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ARS Home » Southeast Area » Athens, Georgia » U.S. National Poultry Research Center » Exotic & Emerging Avian Viral Diseases Research » Research » Publications at this Location » Publication #350104

Research Project: Intervention Strategies to Prevent and Control Disease Outbreaks Caused by Emerging Strains of Avian Influenza Viruses

Location: Exotic & Emerging Avian Viral Diseases Research

Title: Variable epidemiology of the three outbreaks of unrelated highly pathogenic avian influenza viruses in the United States, 2014-2017

Author
item Swayne, David
item Lee, Dong-hun - Orise Fellow
item Torchetti, Mia - Animal And Plant Health Inspection Services (APHIS), National Wildlife Center
item Killian, Mary Lee - Animal And Plant Health Inspection Services (APHIS), National Wildlife Center
item Pantin-jackwood, Mary
item Hicks, Joseph - University Of Texas
item Bahl, Joseph - University Of Texas

Submitted to: Meeting Abstract
Publication Type: Abstract Only
Publication Acceptance Date: 2/21/2018
Publication Date: 4/15/2018
Citation: Swayne, D.E., Lee, D., Torchetti, M., Killian, M., Pantin Jackwood, M.J., Hicks, J., Bahl, J. 2018. Variable epidemiology of the three outbreaks of unrelated highly pathogenic avian influenza viruses in the United States, 2014-2017. Abstract book for the 10th International Symposium on Avian Influenza, Brighton, United Kingdom, April 15-18, 2018. Paper No. 22.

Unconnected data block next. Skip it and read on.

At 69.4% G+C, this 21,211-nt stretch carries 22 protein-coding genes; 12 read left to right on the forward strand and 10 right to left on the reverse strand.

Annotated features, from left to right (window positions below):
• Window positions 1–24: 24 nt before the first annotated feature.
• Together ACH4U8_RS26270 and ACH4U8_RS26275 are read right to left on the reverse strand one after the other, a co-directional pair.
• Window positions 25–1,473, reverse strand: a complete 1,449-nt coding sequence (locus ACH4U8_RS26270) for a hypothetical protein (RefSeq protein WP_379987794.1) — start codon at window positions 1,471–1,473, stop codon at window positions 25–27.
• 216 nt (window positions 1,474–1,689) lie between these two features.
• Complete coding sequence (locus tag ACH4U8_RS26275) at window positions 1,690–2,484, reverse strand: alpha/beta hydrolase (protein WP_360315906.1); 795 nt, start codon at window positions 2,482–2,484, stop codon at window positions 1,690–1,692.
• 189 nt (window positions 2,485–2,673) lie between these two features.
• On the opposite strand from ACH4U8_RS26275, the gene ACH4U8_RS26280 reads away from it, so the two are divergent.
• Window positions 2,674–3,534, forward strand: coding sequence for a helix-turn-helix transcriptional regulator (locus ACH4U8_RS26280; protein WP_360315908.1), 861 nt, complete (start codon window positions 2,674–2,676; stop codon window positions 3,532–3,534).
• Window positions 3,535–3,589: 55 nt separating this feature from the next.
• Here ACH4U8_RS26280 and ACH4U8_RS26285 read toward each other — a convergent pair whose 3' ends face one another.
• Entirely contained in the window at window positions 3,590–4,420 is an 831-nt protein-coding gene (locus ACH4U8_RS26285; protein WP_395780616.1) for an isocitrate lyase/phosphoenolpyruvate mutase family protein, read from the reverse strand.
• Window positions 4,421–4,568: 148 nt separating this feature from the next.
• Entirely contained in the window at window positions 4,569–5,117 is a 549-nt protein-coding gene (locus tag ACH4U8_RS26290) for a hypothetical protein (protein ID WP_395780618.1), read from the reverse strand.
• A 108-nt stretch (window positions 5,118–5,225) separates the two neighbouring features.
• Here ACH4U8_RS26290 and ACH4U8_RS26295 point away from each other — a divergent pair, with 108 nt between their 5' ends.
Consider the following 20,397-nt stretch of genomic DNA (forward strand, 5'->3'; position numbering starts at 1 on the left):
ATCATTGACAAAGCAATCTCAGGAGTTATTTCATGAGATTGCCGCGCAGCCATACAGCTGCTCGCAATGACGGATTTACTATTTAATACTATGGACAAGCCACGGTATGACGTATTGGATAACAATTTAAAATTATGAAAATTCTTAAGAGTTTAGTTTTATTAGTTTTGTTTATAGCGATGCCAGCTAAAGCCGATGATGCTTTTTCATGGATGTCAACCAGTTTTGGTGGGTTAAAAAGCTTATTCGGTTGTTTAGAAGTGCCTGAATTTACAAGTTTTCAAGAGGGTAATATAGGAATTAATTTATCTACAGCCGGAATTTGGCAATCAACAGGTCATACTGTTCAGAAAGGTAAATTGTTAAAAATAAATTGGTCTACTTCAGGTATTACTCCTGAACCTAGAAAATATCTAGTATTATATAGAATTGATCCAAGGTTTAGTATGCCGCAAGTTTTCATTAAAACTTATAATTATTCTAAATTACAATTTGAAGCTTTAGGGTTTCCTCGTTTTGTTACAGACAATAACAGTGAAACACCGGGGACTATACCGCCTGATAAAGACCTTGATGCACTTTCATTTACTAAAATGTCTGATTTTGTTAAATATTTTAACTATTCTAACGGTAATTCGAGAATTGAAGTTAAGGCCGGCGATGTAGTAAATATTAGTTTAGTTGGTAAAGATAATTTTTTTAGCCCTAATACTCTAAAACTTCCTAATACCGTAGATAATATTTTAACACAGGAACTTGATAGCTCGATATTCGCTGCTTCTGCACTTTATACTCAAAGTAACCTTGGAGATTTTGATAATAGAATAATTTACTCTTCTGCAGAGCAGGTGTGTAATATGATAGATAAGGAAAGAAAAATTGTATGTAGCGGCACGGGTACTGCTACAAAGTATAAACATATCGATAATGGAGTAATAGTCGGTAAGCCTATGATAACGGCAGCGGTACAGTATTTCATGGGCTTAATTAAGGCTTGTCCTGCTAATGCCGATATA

Interpretive Summary:

Technical Abstract: Three unrelated highly pathogenic avian influenza (HPAI) outbreaks have occurred in the United States (US) during 2014-2017. Late in 2014, Canada reported the first outbreak of an H5N2 reassortment virus between the A/goose/Guangdong/1/1996 (Gs/GD)-lineage H5Nx clade 2.3.4.4A HPAI and North American low pathogenicity avian influenza (LPAI). This report followed closely on the heels of the same H5Nx clade affecting birds in Europe and Asia. The US reported H5N2 and H5N8 Gs/GD lineage viruses in both captive and wild birds shortly thereafter, and lead to the largest avian influenza outbreak in US history. The H5Nx HPAI viruses spread down the Pacific Flyway, and reached the Midwest US. Molecular analysis, supported by epidemiologic findings, suggested that affected farms in the Pacific Flyway, and early during the spread in the Midwest, were largely due to point source introductions from wild birds, while later cases in the Midwest were the result of secondary spread. In mid-January 2016, an outbreak of H7N8 occurred in commercial turkey flocks in Indiana. Data suggested a single introduction of LPAI virus occurred from the wild waterfowl reservoir into turkeys, with secondary spread to other operations. The H7N8 virus mutated to HPAI at one farm; no secondary spread was detected. Both LPAI and HPAI viruses were rapidly eliminated through stamping-out. In March 2017, North American H7N9 LPAI affected broiler breeder farms across 4 states (Alabama, Tennessee, Georgia and Kentucky). This virus was of wholly North American origin, and not related to the Eurasian lineage H7N9 virus. Data suggested several geographically distinct introductions of the H7N9 virus. Mutation to HPAI occurred on one farm with secondary spread to one other; both farms were culled. These events highlight the benefits of a rapid stamping out response, and emphasize the need for improved biosecurity to prevent introduction of H5/H7 LPAI and HPAI viruses.